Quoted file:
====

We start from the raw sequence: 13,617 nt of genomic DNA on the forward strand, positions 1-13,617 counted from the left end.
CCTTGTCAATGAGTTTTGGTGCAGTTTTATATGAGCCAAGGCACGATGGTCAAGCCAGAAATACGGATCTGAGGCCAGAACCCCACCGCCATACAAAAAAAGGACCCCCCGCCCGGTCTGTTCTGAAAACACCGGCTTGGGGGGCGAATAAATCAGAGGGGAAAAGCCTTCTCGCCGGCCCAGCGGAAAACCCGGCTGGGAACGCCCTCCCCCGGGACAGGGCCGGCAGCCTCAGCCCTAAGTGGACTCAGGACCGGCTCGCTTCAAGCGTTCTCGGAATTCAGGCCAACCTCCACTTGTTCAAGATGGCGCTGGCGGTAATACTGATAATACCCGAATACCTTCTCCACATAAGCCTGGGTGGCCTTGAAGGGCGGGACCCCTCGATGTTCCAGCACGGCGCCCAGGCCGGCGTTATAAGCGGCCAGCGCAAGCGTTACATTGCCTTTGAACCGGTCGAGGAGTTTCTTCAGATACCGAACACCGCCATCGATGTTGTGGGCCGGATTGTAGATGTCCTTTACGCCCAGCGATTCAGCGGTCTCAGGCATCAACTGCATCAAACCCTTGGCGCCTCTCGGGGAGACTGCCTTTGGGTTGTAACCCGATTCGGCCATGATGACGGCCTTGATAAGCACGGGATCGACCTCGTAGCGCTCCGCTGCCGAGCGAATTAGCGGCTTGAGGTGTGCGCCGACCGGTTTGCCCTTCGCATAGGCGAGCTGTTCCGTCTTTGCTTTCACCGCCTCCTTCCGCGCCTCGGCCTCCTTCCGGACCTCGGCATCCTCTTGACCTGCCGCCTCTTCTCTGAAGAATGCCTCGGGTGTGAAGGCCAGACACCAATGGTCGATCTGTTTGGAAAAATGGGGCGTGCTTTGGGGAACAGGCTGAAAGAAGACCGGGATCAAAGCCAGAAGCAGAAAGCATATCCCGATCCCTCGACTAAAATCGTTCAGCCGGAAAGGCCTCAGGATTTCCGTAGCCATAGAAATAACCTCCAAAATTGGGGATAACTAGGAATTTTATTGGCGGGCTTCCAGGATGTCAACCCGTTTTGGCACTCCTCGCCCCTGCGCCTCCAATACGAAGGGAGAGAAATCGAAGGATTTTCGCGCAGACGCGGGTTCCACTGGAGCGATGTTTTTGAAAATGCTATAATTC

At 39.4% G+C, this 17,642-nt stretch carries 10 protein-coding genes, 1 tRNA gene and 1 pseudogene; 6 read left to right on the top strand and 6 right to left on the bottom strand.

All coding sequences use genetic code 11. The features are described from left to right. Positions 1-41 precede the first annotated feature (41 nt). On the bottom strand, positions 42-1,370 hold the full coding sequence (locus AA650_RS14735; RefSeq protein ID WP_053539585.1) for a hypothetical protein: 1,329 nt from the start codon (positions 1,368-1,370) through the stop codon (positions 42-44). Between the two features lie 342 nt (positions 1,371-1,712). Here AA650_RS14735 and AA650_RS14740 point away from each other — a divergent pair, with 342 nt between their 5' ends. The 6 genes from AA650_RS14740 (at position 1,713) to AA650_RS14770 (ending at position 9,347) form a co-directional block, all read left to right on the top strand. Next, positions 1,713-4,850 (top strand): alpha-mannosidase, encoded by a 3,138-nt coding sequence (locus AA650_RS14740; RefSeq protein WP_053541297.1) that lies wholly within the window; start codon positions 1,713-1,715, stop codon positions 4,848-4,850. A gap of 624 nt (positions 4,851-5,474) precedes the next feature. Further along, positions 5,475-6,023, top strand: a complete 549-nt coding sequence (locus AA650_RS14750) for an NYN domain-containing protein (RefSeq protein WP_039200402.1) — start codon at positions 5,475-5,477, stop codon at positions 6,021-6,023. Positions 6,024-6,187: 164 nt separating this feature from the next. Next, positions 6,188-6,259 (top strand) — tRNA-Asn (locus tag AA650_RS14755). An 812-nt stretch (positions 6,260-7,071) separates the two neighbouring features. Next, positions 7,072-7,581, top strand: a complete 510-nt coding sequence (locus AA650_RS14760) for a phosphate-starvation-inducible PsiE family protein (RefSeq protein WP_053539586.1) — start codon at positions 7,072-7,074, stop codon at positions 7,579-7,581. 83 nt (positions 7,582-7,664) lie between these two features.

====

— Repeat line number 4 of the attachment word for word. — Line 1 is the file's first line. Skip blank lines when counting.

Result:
All coding sequences use genetic code 11. The features are described from left to right. Positions 1-41 precede the first annotated feature (41 nt). On the bottom strand, positions 42-1,370 hold the full coding sequence (locus AA650_RS14735; RefSeq protein ID WP_053539585.1) for a hypothetical protein: 1,329 nt from the start codon (positions 1,368-1,370) through the stop codon (positions 42-44). Between the two features lie 342 nt (positions 1,371-1,712). Here AA650_RS14735 and AA650_RS14740 point away from each other — a divergent pair, with 342 nt between their 5' ends. The 6 genes from AA650_RS14740 (at position 1,713) to AA650_RS14770 (ending at position 9,347) form a co-directional block, all read left to right on the top strand. Next, positions 1,713-4,850 (top strand): alpha-mannosidase, encoded by a 3,138-nt coding sequence (locus AA650_RS14740; RefSeq protein WP_053541297.1) that lies wholly within the window; start codon positions 1,713-1,715, stop codon positions 4,848-4,850. A gap of 624 nt (positions 4,851-5,474) precedes the next feature. Further along, positions 5,475-6,023, top strand: a complete 549-nt coding sequence (locus AA650_RS14750) for an NYN domain-containing protein (RefSeq protein WP_039200402.1) — start codon at positions 5,475-5,477, stop codon at positions 6,021-6,023. Positions 6,024-6,187: 164 nt separating this feature from the next. Next, positions 6,188-6,259 (top strand) — tRNA-Asn (locus tag AA650_RS14755). An 812-nt stretch (positions 6,260-7,071) separates the two neighbouring features. Next, positions 7,072-7,581, top strand: a complete 510-nt coding sequence (locus AA650_RS14760) for a phosphate-starvation-inducible PsiE family protein (RefSeq protein WP_053539586.1) — start codon at positions 7,072-7,074, stop codon at positions 7,579-7,581. 83 nt (positions 7,582-7,664) lie between these two features.